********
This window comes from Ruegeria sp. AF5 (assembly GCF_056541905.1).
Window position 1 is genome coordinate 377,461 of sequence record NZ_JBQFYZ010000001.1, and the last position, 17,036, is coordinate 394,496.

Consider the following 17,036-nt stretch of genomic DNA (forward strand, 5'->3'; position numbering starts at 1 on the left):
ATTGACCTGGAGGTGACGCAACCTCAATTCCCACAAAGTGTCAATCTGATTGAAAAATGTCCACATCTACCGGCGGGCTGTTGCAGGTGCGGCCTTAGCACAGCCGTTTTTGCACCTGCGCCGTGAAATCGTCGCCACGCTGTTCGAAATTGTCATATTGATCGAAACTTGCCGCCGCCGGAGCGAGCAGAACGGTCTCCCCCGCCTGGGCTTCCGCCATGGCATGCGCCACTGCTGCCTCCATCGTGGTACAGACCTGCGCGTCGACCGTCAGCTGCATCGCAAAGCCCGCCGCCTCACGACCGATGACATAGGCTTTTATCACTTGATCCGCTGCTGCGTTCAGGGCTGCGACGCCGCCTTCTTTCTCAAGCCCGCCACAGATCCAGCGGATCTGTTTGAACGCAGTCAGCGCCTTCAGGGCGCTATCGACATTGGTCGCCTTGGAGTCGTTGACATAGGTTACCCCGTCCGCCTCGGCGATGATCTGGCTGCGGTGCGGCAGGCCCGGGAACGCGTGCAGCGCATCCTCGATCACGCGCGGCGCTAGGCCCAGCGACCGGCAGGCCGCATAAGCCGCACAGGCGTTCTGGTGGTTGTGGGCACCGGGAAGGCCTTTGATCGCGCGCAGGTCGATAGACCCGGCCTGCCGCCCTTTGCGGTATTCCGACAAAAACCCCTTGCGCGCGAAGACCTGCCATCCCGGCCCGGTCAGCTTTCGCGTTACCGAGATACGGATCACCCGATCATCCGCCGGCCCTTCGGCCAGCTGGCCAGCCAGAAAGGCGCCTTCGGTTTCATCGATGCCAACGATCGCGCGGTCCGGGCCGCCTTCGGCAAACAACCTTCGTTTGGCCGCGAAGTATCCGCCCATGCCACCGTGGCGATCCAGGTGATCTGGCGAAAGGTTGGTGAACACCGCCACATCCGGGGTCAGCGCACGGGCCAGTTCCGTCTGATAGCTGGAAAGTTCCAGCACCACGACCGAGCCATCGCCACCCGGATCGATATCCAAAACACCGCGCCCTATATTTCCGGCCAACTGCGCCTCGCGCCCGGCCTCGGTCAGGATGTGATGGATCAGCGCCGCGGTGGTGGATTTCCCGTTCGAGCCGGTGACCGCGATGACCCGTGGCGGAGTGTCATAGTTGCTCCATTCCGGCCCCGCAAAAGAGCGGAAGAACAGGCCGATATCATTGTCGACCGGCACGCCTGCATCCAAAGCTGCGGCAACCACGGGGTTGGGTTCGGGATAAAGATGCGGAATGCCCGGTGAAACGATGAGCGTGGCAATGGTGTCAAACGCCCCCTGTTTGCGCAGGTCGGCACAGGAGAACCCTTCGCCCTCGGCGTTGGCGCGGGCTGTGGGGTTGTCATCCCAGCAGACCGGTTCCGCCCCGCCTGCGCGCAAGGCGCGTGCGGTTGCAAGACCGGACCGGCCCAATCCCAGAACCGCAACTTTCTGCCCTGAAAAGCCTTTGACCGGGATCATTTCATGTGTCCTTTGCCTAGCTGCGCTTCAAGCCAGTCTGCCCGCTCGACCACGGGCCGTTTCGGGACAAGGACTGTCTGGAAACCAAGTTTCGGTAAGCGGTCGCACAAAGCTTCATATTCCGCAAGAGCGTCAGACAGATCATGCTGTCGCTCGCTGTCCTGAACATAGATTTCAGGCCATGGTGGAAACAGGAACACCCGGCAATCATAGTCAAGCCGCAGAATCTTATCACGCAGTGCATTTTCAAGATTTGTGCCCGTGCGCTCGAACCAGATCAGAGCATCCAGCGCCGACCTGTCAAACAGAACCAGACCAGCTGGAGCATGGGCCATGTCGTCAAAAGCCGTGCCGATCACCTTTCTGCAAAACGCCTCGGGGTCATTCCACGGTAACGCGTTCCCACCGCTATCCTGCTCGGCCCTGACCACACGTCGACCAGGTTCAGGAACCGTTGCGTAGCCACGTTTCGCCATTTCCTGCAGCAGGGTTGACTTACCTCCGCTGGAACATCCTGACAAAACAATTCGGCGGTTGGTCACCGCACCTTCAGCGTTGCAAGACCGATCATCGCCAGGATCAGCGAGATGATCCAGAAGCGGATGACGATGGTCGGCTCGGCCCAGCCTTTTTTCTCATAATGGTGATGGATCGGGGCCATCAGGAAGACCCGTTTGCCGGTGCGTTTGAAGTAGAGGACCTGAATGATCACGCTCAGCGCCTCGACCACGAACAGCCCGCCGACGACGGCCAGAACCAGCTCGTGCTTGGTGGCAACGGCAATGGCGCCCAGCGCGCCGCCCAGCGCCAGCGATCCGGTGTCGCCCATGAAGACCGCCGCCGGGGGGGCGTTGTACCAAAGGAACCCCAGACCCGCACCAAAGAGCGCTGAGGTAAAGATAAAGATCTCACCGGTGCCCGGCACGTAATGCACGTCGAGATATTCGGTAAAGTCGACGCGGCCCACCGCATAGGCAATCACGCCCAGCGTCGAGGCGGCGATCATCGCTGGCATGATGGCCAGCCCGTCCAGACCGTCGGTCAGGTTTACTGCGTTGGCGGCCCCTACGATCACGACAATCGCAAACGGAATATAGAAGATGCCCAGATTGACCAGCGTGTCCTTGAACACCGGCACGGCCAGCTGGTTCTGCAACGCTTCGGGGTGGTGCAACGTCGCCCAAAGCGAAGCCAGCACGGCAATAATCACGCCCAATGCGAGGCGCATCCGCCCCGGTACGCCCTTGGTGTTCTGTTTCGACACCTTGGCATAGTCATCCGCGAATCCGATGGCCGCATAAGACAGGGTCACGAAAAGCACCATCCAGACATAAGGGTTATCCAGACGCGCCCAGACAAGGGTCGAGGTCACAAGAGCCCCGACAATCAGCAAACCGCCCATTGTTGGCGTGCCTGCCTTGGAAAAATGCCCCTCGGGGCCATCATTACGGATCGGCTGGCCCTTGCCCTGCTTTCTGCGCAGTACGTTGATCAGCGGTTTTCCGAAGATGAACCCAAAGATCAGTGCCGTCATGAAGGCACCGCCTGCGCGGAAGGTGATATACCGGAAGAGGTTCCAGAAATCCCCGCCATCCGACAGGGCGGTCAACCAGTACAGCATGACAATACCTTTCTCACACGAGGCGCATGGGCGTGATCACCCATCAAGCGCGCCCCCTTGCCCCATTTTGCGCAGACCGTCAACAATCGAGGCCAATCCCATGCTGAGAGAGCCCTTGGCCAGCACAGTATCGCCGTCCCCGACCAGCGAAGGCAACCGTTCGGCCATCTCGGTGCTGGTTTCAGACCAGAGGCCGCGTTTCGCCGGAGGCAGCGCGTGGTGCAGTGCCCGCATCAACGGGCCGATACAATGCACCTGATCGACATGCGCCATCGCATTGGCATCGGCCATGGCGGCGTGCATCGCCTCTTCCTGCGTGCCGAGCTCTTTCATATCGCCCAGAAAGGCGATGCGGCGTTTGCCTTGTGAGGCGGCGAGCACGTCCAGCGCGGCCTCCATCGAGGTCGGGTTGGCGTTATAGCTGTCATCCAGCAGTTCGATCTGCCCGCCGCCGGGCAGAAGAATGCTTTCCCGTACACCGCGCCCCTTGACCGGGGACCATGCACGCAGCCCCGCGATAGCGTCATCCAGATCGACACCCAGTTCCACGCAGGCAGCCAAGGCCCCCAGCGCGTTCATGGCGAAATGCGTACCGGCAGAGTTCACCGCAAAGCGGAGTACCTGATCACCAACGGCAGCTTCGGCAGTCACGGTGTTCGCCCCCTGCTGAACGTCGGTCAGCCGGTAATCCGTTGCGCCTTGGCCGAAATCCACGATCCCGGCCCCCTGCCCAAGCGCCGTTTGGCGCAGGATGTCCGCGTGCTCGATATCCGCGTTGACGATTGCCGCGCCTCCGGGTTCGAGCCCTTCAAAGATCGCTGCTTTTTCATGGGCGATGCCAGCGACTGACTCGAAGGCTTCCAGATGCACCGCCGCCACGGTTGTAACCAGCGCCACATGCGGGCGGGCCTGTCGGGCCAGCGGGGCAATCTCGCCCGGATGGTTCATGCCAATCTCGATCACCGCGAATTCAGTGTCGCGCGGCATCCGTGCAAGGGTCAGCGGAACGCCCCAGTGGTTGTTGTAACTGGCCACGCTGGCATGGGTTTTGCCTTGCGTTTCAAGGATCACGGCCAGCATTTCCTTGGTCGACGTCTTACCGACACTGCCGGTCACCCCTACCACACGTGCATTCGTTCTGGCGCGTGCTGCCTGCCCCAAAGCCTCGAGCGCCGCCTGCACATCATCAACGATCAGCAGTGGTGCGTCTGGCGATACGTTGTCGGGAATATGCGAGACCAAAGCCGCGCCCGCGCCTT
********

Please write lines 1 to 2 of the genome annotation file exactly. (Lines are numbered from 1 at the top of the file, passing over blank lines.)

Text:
This window comes from Ruegeria sp. AF5 (assembly GCF_056541905.1).
Window position 1 is genome coordinate 377,461 of sequence record NZ_JBQFYZ010000001.1, and the last position, 17,036, is coordinate 394,496.